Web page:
Netflix’s first Indian original film ‘Chopsticks’ is directed by Sachin Yardi, who’s known to have directed films like ‘C Kkompany’ and ‘Traffic Signal’.
Directed by – Sachin Yardi
Produced by – Ashvini Yardi
Starring – Mithila Palkar, Abhay Deol, Vijay Raaz, Achint Kaur
Chopsticks is a coming-of-age movie, where Nirma (Mithila Palkar) is shown as an under-confident, superstitious girl in the beginning, who in a matter of fact way questions the showroom manager if the number plate of her brand new car adds up to 11digits. Anyhow, to show gratefulness for her new car, Nirma straightaway heads to Mahalaxmi Mandir. And handovers the car keys to a park and pay guy. Deeply saddened and intimidated with the theft of her car, she sets off on a journey to search for her car and that’s when she encounters the ‘Artist’ (Abhay Deol).
The trailer of the film almost convinced us of its ‘eccentricity’. However, the reactions were pretty opposite after watching the film. The three main leads of the film Nirma, Artist and Faiyaaz Bhai (Vijay Raaz) are all connected with a car. Sounds offbeat enough but the film fails to create the kind of magic the audience expected from it.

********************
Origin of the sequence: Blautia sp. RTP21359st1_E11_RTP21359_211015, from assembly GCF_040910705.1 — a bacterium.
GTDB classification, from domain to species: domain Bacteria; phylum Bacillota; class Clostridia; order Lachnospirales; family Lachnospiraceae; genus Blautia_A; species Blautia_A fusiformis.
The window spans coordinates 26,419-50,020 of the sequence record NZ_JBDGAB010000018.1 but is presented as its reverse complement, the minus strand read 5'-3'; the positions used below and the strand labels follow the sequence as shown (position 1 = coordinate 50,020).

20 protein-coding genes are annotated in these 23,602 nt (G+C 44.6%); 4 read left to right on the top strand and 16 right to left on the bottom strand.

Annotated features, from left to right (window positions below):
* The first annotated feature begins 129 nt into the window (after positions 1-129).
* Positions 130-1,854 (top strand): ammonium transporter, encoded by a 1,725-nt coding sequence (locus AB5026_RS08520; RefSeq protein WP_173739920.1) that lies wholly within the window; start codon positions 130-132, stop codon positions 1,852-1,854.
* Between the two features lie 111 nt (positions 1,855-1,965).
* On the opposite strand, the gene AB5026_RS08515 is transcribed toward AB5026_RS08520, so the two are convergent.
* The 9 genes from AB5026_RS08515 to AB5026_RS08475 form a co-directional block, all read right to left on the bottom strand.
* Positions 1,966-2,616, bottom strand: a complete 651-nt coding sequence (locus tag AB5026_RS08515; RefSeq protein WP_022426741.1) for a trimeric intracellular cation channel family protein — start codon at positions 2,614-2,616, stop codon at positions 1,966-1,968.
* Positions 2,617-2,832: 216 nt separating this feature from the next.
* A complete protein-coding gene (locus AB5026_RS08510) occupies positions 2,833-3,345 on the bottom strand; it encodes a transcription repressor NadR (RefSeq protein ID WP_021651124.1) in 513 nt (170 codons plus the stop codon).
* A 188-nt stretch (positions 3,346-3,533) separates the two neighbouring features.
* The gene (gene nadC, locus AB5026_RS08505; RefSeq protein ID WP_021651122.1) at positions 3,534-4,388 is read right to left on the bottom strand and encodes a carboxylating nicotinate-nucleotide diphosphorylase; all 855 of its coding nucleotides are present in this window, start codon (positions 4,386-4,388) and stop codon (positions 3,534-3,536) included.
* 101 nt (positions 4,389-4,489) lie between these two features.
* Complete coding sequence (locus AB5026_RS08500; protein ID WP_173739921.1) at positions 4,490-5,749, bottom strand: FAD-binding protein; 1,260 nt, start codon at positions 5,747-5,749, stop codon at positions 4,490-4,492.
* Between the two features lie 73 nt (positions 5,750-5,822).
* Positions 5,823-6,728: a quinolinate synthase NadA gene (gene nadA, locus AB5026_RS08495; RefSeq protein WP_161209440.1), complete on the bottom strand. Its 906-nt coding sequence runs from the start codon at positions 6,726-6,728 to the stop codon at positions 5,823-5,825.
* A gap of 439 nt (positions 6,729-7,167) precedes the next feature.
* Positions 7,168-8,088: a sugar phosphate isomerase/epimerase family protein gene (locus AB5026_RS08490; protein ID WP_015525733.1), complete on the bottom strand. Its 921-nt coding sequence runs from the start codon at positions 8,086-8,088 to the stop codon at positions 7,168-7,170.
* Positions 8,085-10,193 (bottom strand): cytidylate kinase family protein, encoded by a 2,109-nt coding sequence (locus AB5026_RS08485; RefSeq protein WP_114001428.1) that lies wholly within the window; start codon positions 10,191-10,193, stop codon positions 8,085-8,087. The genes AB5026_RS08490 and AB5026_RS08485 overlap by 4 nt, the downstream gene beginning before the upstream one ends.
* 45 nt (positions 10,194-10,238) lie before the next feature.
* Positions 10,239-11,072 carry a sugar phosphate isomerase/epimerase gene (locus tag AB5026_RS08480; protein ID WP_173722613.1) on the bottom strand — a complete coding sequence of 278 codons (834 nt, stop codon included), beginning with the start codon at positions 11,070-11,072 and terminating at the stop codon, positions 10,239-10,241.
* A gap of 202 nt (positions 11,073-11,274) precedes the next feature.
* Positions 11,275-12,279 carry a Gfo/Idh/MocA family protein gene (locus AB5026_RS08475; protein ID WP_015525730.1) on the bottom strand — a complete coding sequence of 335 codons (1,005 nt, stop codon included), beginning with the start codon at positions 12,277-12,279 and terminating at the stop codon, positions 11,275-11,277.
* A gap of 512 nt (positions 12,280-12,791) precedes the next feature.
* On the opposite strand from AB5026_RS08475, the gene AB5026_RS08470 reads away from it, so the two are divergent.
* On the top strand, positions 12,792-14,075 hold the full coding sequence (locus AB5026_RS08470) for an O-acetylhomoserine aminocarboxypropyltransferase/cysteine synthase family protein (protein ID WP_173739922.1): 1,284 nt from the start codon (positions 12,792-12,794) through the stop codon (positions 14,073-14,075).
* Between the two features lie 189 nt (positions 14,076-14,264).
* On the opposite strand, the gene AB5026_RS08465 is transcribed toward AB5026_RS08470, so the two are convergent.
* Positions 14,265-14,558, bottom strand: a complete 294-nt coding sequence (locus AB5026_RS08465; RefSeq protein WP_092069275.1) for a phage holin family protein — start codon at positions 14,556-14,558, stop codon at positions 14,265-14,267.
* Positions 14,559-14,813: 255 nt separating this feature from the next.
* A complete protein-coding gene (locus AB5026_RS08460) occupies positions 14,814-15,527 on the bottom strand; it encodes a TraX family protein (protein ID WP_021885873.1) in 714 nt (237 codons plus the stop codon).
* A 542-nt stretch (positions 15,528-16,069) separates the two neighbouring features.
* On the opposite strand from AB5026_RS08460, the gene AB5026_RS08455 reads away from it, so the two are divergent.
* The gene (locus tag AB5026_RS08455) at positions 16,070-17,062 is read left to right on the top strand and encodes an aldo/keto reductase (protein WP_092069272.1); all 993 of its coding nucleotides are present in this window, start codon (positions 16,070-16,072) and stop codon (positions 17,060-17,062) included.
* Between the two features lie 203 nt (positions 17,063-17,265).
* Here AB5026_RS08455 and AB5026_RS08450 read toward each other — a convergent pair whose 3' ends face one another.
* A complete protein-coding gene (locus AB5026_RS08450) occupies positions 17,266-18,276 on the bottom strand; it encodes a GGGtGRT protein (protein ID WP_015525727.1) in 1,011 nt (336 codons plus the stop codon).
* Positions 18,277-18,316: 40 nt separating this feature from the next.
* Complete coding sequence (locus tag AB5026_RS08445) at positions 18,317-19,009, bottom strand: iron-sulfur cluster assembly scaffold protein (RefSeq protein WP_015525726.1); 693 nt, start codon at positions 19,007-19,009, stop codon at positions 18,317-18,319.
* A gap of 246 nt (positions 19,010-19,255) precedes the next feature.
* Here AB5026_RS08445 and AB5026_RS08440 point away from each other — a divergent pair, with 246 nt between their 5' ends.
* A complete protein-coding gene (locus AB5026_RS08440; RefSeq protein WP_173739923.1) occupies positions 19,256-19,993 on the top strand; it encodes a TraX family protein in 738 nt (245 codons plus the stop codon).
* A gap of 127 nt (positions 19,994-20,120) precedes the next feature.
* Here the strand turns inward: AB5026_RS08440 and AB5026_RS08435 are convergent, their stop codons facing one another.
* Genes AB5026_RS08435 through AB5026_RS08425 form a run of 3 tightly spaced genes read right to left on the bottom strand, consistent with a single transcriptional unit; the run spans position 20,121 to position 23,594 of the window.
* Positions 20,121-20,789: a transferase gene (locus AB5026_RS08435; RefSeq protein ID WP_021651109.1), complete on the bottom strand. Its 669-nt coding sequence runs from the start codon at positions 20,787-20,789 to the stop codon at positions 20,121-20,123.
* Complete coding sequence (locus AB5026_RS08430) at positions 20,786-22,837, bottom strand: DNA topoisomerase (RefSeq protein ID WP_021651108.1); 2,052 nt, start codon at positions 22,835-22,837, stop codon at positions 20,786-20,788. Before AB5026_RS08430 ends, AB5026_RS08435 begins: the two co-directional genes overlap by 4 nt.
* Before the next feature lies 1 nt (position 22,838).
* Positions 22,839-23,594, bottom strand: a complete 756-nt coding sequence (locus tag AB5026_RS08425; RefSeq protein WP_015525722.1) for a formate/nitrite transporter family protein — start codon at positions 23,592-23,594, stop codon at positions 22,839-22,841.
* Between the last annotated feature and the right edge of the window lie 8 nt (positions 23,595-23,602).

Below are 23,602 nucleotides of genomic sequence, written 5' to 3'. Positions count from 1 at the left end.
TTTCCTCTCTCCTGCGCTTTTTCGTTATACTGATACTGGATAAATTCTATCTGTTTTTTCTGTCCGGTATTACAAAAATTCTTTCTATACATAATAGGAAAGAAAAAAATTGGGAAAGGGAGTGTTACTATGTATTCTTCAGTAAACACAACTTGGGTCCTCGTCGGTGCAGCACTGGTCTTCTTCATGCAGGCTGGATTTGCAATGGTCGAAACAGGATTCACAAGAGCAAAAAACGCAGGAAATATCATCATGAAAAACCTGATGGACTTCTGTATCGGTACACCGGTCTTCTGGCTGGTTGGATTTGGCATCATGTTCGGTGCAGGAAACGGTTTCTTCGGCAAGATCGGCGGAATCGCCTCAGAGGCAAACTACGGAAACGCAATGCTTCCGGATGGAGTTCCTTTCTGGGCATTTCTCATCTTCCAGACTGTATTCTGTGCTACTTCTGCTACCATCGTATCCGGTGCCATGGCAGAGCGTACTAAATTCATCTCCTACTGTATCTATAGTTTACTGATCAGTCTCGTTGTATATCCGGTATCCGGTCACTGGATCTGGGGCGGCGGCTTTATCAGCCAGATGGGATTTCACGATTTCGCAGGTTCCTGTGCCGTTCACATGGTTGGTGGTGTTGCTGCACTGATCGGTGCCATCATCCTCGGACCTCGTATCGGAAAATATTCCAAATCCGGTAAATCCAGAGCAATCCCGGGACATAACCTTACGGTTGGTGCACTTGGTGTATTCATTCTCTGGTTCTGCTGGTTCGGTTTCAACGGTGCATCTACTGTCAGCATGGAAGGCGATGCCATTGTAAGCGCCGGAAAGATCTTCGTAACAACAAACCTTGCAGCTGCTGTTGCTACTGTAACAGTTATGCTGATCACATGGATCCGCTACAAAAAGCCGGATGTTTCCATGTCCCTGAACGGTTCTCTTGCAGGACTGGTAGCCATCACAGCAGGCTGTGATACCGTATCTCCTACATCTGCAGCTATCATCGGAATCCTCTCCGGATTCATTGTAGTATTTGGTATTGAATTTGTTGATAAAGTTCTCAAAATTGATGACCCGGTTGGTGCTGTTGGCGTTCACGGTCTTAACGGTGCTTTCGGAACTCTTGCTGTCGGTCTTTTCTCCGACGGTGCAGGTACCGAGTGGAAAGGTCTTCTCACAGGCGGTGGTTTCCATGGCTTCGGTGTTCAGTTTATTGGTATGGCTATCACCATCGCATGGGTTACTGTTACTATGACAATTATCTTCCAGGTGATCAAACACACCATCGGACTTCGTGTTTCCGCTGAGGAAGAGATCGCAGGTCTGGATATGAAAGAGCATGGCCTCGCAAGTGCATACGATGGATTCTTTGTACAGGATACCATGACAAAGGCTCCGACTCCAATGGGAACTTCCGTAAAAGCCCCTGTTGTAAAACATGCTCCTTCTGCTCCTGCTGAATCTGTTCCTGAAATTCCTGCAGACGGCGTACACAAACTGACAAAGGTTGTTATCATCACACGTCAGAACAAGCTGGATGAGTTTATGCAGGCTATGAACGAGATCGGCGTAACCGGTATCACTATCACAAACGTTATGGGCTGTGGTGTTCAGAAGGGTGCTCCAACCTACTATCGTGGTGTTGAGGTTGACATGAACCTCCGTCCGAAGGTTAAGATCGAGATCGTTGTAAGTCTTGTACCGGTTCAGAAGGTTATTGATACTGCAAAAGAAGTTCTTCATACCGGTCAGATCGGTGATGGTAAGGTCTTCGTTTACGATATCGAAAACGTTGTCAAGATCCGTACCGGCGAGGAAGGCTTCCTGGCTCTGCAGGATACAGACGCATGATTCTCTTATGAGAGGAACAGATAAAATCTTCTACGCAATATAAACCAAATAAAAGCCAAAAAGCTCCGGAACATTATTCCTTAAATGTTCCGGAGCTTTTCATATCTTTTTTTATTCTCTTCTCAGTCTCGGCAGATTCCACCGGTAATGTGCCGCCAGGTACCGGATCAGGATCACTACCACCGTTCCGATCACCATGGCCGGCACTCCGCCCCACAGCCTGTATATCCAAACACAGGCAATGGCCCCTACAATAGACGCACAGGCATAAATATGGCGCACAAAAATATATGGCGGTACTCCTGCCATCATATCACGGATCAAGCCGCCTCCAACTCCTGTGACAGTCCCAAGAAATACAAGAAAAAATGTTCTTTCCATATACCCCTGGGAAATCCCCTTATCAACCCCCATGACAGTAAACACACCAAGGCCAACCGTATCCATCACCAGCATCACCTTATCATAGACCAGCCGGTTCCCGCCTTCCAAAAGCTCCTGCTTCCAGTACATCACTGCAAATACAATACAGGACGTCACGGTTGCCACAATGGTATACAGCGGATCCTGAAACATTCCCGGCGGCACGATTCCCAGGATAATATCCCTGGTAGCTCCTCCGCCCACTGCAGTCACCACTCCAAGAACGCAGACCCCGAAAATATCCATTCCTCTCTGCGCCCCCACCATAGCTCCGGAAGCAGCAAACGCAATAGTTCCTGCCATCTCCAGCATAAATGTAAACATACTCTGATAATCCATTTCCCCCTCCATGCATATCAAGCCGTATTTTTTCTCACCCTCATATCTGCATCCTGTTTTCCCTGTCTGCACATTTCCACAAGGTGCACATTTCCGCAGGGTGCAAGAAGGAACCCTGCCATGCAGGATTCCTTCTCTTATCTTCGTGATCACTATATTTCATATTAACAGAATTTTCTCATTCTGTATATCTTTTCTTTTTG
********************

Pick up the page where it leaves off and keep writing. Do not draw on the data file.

Nirma Sahastrabudhe, a Mandarin translator who listens to self-help audio books as confidence boosters, grows psychologically in the quest to find her brand new Hyundai. Here Mithila Palkar definitely deserves to be praised for learning Mandarin which is a challenging language to get hands on. Artist, whom she approaches to recover her car after a failed attempt with the police, lives in a half-constructed building. But he has a fully-furnished kitchen as he is a cook, while moonlighting as a smart thief who can unlock a safe just by reading the manual. However, as the film progresses he becomes a life coach to Nirma. The film tries really hard to build on this narrative, but it mostly remains bland for the audience to remember it.
While they wander in the congested bylanes of Mumbai, will Nirma see her car ever again? Watch the movie to get an answer to this question. All in all, ‘Chopsticks’ indeed scrambles to combine contemporary elements such as loneliness, social anxiety, romance, humour etc. to stand out and target a different kind of audience. Though there are unexpected intense scenes on this journey, in the end, it comes across as a lacklustre attempt, as it lags behind in the most crucial aspect, i.e. the script.